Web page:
HUNTER MAHAN: I talked it my coach, Randy Smith, whose worked with Leonard and a few guys and so he's seen this course he said just hitting a lot of fairways is pretty much the key out here. And obviously putting. You just got to -- I mean putting is everything, especially in match play. So my stroke's got a lot better, still not where I want it to be, but I got some speed on the 10, 12 footers, able to curl those in.

Q. Did you miss any 10 footers or anything, it seemed like on the front nine you didn't?

HUNTER MAHAN: Right. I missed one I think on the par -3 13th. I had a pretty good birdie opportunity there. And kind of just fooled by how much it broke.

Q. First hole too, right?

HUNTER MAHAN: Yeah. First hole. That was.

Q. He knocked it in?

HUNTER MAHAN: He knock it's a foot after I knocked it five feet. And I thought I hit a pretty good shot there. Especially where the pin is. He hits it a foot and there's no room for error. I thought that was unfair.

Q. Bray is up over Moore. Have you played him before, do you know anything about Dustin Bray?

HUNTER MAHAN: Yeah, I played a few times with Dustin. And he's just a good country guy. Good southern guy. He's a good player. He's playing well right now obviously. And more of a good and we will have a good time tomorrow.

Q. Have you ever played match play against him?


Q. Hunter, you said you were more focused this week it seemed like today when you did get in trouble you didn't seem to show much emotion and when you were doing well you didn't show much emotion. You didn't show much emotion until 16 when you twirled your club there.

HUNTER MAHAN: I was focused on staying in the present. One shot's not going ruin your hole. You're not going to lose a hole with one shot if you stay focused and just try to keep going, keep putting the pressure on him, give yourself a chance for par. It's hard to make birdies on some of these pin positions and these greens are so fast and you just got to try to give yourself a par and make him make the birdie. And the 16th hole has given me trouble off the tee all week. And I finally hit the fairway. And I knew I had to step up there and hit a good shot because he hit an unbelievable drive there. And I did.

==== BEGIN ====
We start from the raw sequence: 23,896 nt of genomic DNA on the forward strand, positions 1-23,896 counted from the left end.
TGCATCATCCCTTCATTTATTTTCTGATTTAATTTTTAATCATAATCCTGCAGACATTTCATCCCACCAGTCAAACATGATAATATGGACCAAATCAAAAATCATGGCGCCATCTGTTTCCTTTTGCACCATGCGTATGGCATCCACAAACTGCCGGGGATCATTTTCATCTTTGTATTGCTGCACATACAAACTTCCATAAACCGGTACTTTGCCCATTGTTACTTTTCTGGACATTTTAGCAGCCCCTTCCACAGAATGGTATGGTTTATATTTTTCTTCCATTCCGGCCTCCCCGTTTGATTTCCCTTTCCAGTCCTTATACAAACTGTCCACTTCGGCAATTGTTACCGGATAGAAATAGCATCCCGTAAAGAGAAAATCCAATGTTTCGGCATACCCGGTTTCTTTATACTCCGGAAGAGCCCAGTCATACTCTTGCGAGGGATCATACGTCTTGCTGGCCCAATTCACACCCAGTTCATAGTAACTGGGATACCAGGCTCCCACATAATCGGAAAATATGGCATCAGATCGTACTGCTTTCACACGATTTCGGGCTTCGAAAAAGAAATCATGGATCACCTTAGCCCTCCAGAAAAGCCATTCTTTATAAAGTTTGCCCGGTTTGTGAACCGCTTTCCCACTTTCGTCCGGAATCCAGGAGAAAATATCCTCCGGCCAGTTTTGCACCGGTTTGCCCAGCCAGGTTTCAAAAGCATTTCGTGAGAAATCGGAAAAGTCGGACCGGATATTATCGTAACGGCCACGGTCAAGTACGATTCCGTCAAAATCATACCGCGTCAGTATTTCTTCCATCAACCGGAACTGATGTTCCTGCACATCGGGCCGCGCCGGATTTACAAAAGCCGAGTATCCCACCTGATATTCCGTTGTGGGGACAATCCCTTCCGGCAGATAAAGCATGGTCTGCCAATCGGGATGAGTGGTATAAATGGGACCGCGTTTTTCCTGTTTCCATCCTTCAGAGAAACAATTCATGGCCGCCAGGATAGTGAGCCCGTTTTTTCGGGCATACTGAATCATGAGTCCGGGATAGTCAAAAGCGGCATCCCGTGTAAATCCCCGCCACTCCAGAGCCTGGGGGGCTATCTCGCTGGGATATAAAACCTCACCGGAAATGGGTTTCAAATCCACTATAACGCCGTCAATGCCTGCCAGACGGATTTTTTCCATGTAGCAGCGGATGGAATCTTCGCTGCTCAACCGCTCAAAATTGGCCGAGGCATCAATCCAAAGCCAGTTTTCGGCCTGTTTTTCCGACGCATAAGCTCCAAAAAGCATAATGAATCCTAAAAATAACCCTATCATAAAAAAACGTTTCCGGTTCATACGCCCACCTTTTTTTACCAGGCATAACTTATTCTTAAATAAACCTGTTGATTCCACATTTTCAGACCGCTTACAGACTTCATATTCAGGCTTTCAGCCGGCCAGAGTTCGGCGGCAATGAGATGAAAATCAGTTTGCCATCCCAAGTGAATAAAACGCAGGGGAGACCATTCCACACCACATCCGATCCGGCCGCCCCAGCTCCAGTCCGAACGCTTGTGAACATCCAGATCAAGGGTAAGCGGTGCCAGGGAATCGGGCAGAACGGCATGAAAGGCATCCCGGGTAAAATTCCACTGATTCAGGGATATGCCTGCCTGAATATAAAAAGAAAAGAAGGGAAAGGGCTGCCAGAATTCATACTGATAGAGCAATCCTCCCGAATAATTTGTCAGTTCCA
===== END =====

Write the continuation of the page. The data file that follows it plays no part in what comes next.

Q. Give us a background. How old were you when you started playing golf and anything else interesting like that.

HUNTER MAHAN: I think I was about nine when I started. My dad, the family, my grandparents both played golf a ton and he's, he played golf and just kind of got me involved in it. And just stuck with it from there.

Q. He's a superintendent?

HUNTER MAHAN: No, he's an instructor at Hank Haney Golf Ranch.

CRAIG SMITH: I know we did a little bit about your local caddy, but it seems -- could you just spell his name for us and tell us what it's meant to you to have somebody local reading the greens.

HUNTER MAHAN: His name is Steve Kaiser. I'm not sure how to spell his last name.

CRAIG SMITH: Has he been helpful?

HUNTER MAHAN: It has. It's, these greens have so much slope in them and they're getting so fast and firm. You really need to know where to hit the ball pretty much from the fairway. To be able to control your distance and accuracy a little bit. You can hit it just right of the hole and it will spin off right 20, 30 feet. And if you hit left, 15 feet, it will move right to the hole. So you just, that course knowledge and knowing of the greens, it definitely helps me a lot.

CRAIG SMITH: Here you are again. Here you are again. Let's do two more, okay?


CRAIG SMITH: Two more times here and that will mean you're doing well.

HUNTER MAHAN: All right. Buckle up.

End of FastScripts....